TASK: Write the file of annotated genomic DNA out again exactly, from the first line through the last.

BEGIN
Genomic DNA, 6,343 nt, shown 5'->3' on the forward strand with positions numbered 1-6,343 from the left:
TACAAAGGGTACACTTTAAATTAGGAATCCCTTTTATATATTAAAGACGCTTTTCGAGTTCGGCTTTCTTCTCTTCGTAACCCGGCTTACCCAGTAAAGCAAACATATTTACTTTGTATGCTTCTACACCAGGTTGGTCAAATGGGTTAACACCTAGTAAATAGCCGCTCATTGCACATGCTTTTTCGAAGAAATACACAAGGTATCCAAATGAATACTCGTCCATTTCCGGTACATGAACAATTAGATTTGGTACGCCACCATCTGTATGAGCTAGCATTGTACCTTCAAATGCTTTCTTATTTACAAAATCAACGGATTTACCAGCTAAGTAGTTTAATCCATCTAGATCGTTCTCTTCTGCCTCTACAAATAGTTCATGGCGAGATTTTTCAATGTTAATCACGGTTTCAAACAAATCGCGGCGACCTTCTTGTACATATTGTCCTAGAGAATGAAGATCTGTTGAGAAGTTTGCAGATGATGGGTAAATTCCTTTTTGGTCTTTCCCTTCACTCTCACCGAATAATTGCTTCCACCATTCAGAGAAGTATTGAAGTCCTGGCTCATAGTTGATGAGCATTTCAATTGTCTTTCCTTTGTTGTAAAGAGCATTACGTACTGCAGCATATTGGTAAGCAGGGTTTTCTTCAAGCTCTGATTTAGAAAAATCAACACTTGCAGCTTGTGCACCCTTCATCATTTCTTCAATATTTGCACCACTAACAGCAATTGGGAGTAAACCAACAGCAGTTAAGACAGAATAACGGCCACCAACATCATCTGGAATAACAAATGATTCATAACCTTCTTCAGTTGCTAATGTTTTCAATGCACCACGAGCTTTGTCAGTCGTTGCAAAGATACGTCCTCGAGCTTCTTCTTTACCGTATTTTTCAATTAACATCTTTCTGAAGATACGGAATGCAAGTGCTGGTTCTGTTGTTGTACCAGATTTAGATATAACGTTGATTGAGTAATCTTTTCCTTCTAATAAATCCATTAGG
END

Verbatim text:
Genomic DNA, 6,343 nt, shown 5'->3' on the forward strand with positions numbered 1-6,343 from the left:
TACAAAGGGTACACTTTAAATTAGGAATCCCTTTTATATATTAAAGACGCTTTTCGAGTTCGGCTTTCTTCTCTTCGTAACCCGGCTTACCCAGTAAAGCAAACATATTTACTTTGTATGCTTCTACACCAGGTTGGTCAAATGGGTTAACACCTAGTAAATAGCCGCTCATTGCACATGCTTTTTCGAAGAAATACACAAGGTATCCAAATGAATACTCGTCCATTTCCGGTACATGAACAATTAGATTTGGTACGCCACCATCTGTATGAGCTAGCATTGTACCTTCAAATGCTTTCTTATTTACAAAATCAACGGATTTACCAGCTAAGTAGTTTAATCCATCTAGATCGTTCTCTTCTGCCTCTACAAATAGTTCATGGCGAGATTTTTCAATGTTAATCACGGTTTCAAACAAATCGCGGCGACCTTCTTGTACATATTGTCCTAGAGAATGAAGATCTGTTGAGAAGTTTGCAGATGATGGGTAAATTCCTTTTTGGTCTTTCCCTTCACTCTCACCGAATAATTGCTTCCACCATTCAGAGAAGTATTGAAGTCCTGGCTCATAGTTGATGAGCATTTCAATTGTCTTTCCTTTGTTGTAAAGAGCATTACGTACTGCAGCATATTGGTAAGCAGGGTTTTCTTCAAGCTCTGATTTAGAAAAATCAACACTTGCAGCTTGTGCACCCTTCATCATTTCTTCAATATTTGCACCACTAACAGCAATTGGGAGTAAACCAACAGCAGTTAAGACAGAATAACGGCCACCAACATCATCTGGAATAACAAATGATTCATAACCTTCTTCAGTTGCTAATGTTTTCAATGCACCACGAGCTTTGTCAGTCGTTGCAAAGATACGTCCTCGAGCTTCTTCTTTACCGTATTTTTCAATTAACATCTTTCTGAAGATACGGAATGCAAGTGCTGGTTCTGTTGTTGTACCAGATTTAGATATAACGTTGATTGAGTAATCTTTTCCTTCTAATAAATCCATTAGG